I've never reeled in a fish on a fly rod simply because, being a spin fishermen as well, I think fly reels suck for that. Fight the fish with the rod, palm the reel and strip the line in. Just feels more natural to me then using the fly reel. But like you, I've never caught anything bigger then six or seven pounds on a fly rod.

#22 tjm

tjm

    Advanced Member

  • Members
  • PipPipPip
  • 652 posts

Posted 21 July 2018 - 10:39 AM

I have seen some fly fishers that used the reel like a reel  even on trout, don't know why or where they learned that.

It has always been a wonderment to me why so many pay such exorbitant prices for a line carrier. If that is it's main function.

I have always used Medalist and think the USA made are better than most production reels, once Orvis thought so too, they have a functional drag that works. Most reels don't. But as I recall they weren't exactly cheap to buy. 



#23 vicrider

vicrider

    Advanced Member

  • Super Moderators
  • PipPipPip
  • 3,581 posts

Posted 22 July 2018 - 09:48 AM

Like a lot of older guys with a small amount of extra money from selling a couple of boats and bikes I went through the buying phase and had to track down LHW Hardy Perfects, had every one of the lightweight lineup, and even had a titanium reel that cost more than most new, off the bench bamboo builds. Most of those reels sold from $250 and up and though there are a couple I wish I'd have kept I slowly sold them off to pay for what was more important. Money to go on trips to actually use the gear instead of just admiring it in OK. Now I still have a Hardy Cascapedia since it  was my favorite and balances and looks right on one of my bamboo rods I still have. Other than that you will find me fishing most Medalists again, a couple of lower priced LL Bean reels, and a vintage Shakespeare reel made in Redditch England by the Young people. I much prefer click and pawl reels versus disc drag and love the sound of running fish. To that end I put almost any fish of size on the reel quickly. Been doing that for years and it's ingrained in my actions now. Oh, I strip smaller fish but given the chance anything of size goes on the reel.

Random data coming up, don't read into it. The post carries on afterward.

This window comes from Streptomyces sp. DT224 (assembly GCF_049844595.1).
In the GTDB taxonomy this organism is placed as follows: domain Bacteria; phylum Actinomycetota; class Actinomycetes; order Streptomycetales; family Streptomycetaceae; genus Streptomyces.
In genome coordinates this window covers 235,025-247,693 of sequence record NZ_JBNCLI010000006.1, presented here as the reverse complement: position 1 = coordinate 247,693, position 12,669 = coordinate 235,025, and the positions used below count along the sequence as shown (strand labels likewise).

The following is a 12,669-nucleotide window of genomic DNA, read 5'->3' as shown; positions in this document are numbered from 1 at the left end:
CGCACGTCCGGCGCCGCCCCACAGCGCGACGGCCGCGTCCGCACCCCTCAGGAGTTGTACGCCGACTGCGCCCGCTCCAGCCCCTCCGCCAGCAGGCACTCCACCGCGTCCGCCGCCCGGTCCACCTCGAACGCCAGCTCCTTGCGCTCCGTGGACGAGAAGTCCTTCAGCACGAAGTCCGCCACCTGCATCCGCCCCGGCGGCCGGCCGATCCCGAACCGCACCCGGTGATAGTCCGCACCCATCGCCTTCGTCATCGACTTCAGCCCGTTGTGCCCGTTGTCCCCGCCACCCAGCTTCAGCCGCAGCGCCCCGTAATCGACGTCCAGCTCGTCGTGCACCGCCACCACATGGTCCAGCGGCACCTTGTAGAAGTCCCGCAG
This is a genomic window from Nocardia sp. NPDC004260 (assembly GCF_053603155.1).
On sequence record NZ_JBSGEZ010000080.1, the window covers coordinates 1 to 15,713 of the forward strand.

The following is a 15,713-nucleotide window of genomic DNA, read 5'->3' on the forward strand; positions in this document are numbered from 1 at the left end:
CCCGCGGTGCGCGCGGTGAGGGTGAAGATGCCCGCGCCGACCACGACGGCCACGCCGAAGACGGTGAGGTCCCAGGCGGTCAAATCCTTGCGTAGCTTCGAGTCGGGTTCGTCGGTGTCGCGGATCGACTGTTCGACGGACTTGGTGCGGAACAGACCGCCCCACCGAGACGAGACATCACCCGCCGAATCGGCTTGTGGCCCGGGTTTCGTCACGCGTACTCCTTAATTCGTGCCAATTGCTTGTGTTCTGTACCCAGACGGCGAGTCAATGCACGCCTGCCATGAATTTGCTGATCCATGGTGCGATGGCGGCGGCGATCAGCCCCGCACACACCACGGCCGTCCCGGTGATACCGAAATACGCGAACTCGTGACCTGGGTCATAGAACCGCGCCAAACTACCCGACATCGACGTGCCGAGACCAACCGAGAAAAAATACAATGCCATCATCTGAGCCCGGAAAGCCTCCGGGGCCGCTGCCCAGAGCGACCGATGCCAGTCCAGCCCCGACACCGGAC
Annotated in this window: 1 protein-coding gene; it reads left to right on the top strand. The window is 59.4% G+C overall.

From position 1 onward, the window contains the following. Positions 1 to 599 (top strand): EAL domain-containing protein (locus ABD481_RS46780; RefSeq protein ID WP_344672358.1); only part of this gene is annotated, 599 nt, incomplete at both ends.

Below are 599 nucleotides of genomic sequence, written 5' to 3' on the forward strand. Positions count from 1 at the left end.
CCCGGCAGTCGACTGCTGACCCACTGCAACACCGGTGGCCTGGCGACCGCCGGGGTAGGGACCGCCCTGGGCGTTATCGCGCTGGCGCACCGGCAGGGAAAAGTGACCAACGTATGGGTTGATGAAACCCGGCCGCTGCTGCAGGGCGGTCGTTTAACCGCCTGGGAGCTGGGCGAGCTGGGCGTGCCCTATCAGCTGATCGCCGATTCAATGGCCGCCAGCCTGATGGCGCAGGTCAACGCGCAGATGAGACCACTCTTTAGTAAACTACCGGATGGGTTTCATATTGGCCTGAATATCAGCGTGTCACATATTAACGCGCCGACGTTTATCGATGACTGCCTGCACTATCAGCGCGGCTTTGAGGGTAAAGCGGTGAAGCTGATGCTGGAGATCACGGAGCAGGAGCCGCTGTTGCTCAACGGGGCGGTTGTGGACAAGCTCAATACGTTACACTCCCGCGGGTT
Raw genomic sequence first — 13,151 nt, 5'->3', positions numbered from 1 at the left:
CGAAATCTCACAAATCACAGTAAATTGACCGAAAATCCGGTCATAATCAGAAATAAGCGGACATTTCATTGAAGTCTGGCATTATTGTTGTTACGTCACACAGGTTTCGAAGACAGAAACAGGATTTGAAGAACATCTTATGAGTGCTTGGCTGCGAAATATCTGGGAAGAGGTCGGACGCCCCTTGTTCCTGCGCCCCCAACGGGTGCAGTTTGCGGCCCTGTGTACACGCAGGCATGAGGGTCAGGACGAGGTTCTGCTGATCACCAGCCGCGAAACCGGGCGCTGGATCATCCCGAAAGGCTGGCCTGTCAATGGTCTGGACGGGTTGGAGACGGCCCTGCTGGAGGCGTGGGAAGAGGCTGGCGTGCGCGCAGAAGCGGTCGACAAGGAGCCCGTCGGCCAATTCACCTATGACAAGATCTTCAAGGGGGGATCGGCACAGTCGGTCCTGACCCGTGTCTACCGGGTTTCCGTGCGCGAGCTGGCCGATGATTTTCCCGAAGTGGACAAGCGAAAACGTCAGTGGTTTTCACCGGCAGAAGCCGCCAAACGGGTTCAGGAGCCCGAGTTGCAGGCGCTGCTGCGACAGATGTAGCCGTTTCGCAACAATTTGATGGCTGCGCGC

For those who knock some of us who have had rods and reels costing more than some of us old folks first house, if we can afford it and take pride and care of our equipment, why should it bother someone who fishes a lowball combo off the shelf at Wal-Mart? If you're happy with your outfit and I'm happy with mind can't we all just get along. You might meet me on the water with a $3,000 bamboo and the $500 Hardy reel or one of my 50+ year old Shakespeare Wonderods and a Medalist, or perish the thought one of my old Perrine automatic reels. Let's just bs about the fish and the flies and the gear without concern for the high or low cost of it.



#24 dadofmolly

dadofmolly

    Advanced Member

  • Members
  • PipPipPip
  • 45 posts

Posted 22 July 2018 - 04:08 PM

Vicrider::  "

For those who knock some of us who have had rods and reels costing more than some of us old folks first house, if we can afford it and take pride and care of our equipment, why should it bother someone who fishes a lowball combo off the shelf at Wal-Mart? If you're happy with your outfit and I'm happy with mind can't we all just get along. You might meet me on the water with a $3,000 bamboo and the $500 Hardy reel or one of my 50+ year old Shakespeare Wonderods and a Medalist, or perish the thought one of my old Perrine automatic reels. Let's just bs about the fish and the flies and the gear without concern for the high or low cost of it."

 

I couldn't agree more.  Off the original subject of the post: But would add why does it bother someone that I fish nymphs instead of dries (or the other way around), streamers vs emergers, why do some people feel the need to knock a tenkara rod instead of the readily accepted western style rod.  At my age I've seen many fads or styles come and go and the best part of fishing is meeting up with someone on the river lying about how big our last fish that got away really was.